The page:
2021 by all accounts was a record-breaking year for Canadian real estate — a blockbuster for sales, prices and low inventories.
Such a pace is unsustainable, most agree, but how much of a comedown are we in for?
“Canada’s housing market isn’t about to buckle,” writes RBC senior economist Robert Hogue in a recent report.
The market will cool from the torrid heights of ’21, says Hogue — a view shared by most economists and industry experts, but a continuing shortage of supply and unmet demand are expected to drive “tremendous activity” this year.
RBC forecasts 579,600 existing homes will be sold this year. That’s down 13.1% from the record 667,000 transitions in 2021, but it’s still the second highest number in history, he said.
Most of the slowing will happen in the second half of the year, says RBC, with the outlook for prices in the first half to remain “super strong.”
Canada’s perennial problem of short supply is the biggest driver.
A report by Bank of Nova Scotia chief economist Jean-François Perrault says that Canada has the lowest average housing supply per capita among the G7. Within Canada, the housing shortage is most severe in Ontario, Alberta and Manitoba.
RBC estimates that the Canadian market was short 180,000 to 250,000 listings at the end of 2021. To achieve a better balance between supply and strong demand, active listings would need to triple, wrote Hogue.
In the meantime, sellers maintain a tight grip on just about every market in Canada, with many smaller centres seeing bidding wars for the first time.
Inventories were at record lows for most provincial markets at the end of 2021 and RBC expects competition between buyers to remain “fierce” even beyond Toronto and Vancouver.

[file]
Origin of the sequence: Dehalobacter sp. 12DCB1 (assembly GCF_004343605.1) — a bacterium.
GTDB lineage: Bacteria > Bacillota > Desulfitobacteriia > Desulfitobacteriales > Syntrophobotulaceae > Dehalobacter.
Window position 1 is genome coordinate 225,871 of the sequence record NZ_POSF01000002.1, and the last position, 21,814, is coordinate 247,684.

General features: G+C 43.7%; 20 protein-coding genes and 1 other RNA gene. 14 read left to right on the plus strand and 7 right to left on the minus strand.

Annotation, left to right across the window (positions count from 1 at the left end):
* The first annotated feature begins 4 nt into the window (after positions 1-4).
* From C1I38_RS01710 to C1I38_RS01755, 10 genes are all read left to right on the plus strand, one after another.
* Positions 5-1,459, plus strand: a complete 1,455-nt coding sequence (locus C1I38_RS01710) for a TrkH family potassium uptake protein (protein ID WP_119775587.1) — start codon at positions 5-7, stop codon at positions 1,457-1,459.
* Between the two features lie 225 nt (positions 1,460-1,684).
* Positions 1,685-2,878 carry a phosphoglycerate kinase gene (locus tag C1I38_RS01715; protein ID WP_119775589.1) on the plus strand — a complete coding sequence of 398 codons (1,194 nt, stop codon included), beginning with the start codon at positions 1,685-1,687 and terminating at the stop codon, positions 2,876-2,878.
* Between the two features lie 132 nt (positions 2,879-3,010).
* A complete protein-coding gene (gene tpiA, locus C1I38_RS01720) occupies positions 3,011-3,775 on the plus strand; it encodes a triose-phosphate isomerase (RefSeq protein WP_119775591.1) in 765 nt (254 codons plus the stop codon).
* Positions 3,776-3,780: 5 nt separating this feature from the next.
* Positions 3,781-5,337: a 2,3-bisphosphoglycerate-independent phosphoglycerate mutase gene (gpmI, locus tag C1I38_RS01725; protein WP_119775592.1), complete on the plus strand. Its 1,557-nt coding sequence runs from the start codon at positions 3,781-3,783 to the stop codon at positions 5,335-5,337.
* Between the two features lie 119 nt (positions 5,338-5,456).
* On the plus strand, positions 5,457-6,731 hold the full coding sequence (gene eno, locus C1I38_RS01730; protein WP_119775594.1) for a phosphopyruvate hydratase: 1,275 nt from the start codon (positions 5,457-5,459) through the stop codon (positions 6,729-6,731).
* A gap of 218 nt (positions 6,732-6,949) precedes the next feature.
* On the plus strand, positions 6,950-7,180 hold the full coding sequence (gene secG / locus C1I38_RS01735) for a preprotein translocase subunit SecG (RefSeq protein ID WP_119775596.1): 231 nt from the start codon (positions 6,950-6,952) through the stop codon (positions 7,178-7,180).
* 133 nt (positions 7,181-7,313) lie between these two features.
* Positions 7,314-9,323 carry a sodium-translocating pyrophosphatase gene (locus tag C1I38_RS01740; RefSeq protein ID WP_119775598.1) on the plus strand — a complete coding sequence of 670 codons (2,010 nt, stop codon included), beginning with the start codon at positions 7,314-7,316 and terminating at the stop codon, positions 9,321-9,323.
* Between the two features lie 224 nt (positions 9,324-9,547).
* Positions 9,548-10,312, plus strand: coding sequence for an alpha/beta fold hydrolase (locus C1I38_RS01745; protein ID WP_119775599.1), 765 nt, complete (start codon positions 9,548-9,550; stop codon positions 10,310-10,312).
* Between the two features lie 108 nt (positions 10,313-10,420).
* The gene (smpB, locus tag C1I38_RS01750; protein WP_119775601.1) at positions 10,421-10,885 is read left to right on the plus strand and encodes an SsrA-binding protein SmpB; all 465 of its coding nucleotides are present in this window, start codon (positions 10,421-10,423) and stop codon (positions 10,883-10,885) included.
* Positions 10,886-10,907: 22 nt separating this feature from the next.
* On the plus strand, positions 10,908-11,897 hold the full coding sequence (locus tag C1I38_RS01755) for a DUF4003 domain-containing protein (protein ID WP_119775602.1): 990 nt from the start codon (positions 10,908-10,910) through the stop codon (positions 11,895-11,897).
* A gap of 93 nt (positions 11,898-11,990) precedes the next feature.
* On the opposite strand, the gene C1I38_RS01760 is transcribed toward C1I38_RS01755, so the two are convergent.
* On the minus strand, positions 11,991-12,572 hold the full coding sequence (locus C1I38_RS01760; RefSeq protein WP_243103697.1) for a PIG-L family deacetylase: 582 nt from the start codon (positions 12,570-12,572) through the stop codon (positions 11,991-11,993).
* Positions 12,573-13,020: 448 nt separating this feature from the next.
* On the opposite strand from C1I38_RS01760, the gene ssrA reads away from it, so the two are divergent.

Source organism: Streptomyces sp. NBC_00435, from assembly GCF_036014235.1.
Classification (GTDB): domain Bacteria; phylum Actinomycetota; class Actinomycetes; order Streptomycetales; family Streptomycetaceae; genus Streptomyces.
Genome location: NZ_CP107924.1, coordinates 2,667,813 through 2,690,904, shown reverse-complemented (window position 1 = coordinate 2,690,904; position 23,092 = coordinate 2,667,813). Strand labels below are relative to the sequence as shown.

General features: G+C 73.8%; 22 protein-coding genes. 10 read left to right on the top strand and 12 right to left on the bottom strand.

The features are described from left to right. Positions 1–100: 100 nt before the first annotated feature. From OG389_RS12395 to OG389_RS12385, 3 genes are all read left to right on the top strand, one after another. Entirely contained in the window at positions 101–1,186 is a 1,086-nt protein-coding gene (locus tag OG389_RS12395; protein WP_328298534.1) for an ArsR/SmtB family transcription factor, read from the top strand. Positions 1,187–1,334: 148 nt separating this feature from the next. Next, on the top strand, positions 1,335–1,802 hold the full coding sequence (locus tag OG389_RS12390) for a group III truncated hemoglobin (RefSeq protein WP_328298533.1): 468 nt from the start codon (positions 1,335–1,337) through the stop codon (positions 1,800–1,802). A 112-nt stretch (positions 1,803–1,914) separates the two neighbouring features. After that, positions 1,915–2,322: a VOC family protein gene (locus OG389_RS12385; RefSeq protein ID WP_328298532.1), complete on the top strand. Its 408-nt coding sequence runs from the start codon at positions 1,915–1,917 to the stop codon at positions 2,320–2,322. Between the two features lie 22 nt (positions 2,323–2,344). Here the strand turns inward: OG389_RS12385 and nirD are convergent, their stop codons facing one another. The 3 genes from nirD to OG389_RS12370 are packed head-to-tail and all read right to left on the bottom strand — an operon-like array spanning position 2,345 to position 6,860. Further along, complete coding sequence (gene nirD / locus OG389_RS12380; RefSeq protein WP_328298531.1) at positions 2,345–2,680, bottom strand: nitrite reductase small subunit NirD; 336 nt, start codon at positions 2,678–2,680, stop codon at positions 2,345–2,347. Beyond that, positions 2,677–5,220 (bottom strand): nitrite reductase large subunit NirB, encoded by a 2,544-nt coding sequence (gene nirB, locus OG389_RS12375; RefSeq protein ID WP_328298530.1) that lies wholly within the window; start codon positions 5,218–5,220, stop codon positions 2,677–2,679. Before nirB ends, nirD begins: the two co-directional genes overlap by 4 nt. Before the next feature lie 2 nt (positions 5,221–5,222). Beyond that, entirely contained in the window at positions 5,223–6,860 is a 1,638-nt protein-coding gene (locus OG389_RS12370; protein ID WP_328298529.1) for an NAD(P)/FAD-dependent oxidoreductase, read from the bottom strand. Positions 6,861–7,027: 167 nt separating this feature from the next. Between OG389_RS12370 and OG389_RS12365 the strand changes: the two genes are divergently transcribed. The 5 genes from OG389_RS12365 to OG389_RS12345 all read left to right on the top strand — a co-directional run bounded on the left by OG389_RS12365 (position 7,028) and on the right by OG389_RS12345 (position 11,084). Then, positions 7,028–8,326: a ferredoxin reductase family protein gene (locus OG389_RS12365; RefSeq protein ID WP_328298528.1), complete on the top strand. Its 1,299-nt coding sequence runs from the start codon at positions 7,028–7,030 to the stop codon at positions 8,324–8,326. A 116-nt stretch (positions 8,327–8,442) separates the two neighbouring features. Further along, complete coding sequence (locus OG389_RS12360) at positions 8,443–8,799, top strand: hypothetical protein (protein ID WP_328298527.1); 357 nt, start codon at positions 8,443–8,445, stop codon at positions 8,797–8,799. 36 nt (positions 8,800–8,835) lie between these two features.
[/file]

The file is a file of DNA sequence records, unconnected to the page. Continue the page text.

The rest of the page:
Demographics should keep demand strong, says Hogue. Millennials, now in their mid-20s to early 40s, are swelling the ranks of Canadians in their prime years for buying a home. RBC says there were 10.5 million people aged 25 to 44 in Canada in 2021, an increase of 8.3% in the past five years. “If historical ownership patterns hold, millennials will remain a major force in the housing market in 2022 and beyond,” wrote Hogue.
Immigration is also set to increase with the government target rising to 411,000 this year. Immigration typically hits the rental market first, but RBC also believes some skilled workers coming to fill labour gaps will be ready to buy as soon as they arrive.
The big event that will tap the brakes on the housing market is Bank of Canada rate hikes. RBC expects six hikes totalling 150 basis points over about 18 months, causing both variable and fixed mortgage rates to rise “materially” — even to the point of pushing up the mortgage qualifying rate.
This alone should dampen demand, especially in expensive markets like Toronto and Vancouver.
At the same time more supply is expected to come on the market, said RBC. Housing starts climbed last year to levels not seen since the mid-1970s. All going well, that could boost completions to almost 250,000 units in 2022, up from the average of 190,000 units over the past five years.
That increase along with slightly slower demand should “noticeably” ease the imbalance, said Hogue.
Yet, RBC doesn’t think the housing market will see abrupt changes. “These will be the first steps on a long road to normalization. We do expect 2022 will be a remarkable year by almost any standard … unless you compare it to 2021,” wrote Hogue.
The global outlook for real estate returns also looks strong. Oxford Economics forecasts that total returns for direct real estate and REITs will average 6.5% to 7% a year over the next five years, significantly outperforming bonds and equities that it projects will return 0.7% and 2.5% a year, respectively.